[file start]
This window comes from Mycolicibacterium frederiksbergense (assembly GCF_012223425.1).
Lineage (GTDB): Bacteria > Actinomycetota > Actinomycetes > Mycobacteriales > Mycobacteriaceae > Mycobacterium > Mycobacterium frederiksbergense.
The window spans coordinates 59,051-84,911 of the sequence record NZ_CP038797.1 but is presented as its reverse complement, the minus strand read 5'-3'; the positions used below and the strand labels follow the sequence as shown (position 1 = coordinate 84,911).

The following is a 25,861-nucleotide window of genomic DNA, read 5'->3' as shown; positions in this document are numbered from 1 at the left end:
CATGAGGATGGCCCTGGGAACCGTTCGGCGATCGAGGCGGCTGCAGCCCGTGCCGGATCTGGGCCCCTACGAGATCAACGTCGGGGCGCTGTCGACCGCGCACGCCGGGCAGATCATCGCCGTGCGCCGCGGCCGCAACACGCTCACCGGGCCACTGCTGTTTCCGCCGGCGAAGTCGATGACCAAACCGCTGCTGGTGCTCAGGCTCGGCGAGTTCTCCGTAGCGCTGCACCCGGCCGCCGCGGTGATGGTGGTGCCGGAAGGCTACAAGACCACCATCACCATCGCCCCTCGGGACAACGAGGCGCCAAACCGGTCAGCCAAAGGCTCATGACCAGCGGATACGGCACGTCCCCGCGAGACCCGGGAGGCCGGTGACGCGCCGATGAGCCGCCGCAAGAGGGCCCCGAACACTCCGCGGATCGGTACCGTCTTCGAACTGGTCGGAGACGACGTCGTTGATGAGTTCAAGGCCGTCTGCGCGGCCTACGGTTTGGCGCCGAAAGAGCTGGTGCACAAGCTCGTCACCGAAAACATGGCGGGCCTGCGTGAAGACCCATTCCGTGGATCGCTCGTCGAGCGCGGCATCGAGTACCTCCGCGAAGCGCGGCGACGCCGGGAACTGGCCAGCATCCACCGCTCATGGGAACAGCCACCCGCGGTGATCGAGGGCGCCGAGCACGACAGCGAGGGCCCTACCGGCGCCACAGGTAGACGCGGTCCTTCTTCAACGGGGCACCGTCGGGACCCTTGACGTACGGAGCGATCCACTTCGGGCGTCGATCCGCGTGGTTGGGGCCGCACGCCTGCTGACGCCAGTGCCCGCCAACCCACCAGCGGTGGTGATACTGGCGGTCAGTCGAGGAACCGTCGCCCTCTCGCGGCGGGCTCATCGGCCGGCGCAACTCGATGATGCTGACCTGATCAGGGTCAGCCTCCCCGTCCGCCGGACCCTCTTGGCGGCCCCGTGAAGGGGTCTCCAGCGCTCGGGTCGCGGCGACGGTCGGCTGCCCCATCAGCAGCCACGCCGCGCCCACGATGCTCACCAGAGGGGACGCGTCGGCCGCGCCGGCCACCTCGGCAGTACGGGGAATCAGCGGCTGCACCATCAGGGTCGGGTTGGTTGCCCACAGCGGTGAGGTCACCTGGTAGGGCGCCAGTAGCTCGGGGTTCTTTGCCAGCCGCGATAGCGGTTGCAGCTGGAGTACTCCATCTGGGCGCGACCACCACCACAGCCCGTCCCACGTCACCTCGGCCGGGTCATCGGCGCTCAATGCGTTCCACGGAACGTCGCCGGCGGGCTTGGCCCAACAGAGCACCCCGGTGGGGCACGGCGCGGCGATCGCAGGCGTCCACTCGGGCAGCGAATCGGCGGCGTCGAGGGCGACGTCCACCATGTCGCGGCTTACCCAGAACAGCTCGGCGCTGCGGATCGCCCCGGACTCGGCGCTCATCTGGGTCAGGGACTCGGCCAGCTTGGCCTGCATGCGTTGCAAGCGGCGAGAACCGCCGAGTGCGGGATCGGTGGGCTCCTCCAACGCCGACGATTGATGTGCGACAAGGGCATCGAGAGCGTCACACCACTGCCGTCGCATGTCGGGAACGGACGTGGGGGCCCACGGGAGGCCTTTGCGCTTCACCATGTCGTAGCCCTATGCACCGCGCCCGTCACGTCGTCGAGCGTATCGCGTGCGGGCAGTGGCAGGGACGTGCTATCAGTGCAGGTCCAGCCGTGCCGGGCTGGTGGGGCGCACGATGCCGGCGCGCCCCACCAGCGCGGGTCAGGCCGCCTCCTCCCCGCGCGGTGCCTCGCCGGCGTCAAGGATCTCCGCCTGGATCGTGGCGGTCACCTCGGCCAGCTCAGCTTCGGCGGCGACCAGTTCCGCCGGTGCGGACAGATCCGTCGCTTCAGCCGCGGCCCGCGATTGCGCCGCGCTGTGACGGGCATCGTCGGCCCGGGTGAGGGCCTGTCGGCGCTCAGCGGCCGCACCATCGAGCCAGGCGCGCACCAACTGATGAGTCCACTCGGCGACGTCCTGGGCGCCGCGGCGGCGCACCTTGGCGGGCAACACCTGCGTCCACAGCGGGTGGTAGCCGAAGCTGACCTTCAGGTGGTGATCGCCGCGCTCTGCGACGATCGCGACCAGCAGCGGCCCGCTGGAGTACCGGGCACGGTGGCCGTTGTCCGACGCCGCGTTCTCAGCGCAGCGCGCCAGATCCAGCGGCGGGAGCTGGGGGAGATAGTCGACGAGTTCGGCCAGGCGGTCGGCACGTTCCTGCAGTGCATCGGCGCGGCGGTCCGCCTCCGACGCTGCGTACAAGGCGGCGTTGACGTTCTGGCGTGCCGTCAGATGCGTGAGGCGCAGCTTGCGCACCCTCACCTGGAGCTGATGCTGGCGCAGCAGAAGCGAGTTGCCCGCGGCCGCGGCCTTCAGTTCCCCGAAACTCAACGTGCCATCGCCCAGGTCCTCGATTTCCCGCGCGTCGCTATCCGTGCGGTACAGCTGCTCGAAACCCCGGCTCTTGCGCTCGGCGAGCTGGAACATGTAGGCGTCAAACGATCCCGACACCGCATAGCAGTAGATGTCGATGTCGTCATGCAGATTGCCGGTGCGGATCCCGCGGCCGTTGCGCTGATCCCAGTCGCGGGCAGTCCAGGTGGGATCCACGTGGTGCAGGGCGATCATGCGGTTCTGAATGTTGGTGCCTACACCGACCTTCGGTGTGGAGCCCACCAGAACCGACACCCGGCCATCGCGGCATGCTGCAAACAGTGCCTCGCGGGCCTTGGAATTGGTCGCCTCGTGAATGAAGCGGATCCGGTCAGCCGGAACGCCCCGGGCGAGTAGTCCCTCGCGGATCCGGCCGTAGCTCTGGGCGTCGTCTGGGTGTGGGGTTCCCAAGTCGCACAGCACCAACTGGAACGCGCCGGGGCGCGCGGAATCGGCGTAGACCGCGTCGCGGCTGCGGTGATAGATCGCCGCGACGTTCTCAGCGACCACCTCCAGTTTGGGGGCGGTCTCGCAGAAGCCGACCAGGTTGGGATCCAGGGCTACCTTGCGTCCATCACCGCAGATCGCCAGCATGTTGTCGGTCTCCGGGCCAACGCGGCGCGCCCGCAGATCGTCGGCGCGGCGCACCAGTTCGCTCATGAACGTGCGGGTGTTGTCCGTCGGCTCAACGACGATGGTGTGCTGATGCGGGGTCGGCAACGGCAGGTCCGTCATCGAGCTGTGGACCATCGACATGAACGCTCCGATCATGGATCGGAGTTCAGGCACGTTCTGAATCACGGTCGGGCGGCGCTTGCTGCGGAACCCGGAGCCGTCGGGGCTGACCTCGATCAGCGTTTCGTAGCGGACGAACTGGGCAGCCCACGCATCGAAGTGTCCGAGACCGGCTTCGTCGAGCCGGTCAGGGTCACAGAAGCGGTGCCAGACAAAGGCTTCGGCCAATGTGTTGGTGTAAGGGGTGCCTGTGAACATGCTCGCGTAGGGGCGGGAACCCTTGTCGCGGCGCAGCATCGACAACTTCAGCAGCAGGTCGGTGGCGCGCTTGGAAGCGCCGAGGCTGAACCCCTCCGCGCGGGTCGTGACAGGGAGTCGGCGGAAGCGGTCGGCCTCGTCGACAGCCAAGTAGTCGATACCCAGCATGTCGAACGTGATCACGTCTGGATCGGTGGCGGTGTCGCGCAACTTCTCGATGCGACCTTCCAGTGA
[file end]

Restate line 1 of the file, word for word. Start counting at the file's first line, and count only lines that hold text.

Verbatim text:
This window comes from Mycolicibacterium frederiksbergense (assembly GCF_012223425.1).